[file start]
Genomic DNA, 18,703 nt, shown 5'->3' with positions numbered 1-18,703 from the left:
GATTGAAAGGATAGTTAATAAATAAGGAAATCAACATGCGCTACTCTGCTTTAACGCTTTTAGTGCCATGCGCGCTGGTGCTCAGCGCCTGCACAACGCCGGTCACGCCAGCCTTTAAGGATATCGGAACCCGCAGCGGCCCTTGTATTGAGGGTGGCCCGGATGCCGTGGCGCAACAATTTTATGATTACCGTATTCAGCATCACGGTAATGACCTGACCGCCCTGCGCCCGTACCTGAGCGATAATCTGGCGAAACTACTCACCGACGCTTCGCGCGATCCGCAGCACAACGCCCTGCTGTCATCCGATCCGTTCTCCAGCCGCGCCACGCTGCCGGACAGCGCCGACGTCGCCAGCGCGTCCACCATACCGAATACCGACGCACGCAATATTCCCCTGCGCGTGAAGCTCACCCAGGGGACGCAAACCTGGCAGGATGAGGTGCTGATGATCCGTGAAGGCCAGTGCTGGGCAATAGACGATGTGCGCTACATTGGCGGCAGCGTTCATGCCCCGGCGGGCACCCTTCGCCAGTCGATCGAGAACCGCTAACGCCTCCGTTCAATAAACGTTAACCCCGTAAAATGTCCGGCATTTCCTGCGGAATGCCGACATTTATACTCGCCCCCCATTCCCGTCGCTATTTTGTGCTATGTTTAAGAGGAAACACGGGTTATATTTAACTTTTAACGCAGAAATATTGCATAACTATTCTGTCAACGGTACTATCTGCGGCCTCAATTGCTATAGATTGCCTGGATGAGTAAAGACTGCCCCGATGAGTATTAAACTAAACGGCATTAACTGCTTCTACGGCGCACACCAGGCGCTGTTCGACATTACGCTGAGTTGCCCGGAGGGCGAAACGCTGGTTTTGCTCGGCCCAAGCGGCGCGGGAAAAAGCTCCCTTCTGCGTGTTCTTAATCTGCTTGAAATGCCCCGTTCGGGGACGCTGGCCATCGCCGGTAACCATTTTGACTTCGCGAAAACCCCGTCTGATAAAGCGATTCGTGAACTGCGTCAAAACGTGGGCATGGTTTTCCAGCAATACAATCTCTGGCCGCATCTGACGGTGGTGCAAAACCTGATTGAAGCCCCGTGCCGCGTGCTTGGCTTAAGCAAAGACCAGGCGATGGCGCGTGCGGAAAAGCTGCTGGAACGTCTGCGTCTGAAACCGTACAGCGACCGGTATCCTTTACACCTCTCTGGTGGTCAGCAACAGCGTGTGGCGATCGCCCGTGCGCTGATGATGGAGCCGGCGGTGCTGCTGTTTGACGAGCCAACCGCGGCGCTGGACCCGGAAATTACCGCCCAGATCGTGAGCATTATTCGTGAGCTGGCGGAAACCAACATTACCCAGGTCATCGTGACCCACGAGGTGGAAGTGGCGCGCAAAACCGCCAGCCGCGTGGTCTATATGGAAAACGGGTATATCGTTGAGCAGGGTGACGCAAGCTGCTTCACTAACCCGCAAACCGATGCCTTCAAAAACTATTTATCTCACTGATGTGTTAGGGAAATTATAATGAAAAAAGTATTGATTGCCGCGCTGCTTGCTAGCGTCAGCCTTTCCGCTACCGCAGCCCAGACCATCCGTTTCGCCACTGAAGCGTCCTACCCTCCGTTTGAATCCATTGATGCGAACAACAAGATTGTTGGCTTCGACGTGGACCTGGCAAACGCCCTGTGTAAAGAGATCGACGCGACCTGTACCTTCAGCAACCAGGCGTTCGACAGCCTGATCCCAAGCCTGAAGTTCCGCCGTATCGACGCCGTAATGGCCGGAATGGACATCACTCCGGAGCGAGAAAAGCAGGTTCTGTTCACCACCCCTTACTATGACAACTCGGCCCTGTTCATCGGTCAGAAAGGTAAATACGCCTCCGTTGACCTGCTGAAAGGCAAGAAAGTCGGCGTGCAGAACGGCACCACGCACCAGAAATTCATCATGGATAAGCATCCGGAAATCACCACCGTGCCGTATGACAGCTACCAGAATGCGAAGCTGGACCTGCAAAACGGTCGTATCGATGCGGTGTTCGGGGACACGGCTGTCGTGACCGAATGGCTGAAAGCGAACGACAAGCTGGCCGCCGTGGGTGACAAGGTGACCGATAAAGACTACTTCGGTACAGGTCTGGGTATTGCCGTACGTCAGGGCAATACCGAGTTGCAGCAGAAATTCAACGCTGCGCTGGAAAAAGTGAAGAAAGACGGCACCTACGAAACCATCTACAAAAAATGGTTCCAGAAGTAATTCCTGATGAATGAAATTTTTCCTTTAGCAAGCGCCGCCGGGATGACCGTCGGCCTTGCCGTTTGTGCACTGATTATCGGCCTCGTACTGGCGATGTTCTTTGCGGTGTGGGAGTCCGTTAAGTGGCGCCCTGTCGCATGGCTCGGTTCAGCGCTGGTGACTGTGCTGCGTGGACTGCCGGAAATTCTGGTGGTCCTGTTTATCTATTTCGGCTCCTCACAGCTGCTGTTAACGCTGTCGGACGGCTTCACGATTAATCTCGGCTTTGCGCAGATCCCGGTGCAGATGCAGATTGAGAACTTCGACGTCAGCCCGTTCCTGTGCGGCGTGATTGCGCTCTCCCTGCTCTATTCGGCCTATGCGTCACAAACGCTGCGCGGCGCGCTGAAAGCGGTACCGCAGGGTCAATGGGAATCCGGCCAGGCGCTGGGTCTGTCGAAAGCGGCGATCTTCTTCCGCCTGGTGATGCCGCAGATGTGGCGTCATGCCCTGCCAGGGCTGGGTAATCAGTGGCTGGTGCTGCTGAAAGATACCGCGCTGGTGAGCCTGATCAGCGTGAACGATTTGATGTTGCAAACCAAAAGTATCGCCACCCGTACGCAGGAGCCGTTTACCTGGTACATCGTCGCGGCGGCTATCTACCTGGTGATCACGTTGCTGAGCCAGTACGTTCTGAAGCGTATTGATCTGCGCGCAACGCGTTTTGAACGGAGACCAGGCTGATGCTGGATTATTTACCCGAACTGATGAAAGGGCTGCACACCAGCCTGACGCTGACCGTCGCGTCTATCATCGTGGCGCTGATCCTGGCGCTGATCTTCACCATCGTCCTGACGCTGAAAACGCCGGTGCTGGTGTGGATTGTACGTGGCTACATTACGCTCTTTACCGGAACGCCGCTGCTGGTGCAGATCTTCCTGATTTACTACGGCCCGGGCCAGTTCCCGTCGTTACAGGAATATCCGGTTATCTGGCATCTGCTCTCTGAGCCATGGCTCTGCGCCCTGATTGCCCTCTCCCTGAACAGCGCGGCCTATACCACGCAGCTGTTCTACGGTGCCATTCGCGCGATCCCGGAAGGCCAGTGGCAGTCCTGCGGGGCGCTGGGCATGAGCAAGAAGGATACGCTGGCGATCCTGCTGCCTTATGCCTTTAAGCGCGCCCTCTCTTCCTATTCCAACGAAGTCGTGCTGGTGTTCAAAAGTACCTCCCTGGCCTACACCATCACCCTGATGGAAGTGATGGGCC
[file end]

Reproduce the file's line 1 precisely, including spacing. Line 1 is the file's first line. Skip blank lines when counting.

Genomic DNA, 18,703 nt, shown 5'->3' with positions numbered 1-18,703 from the left: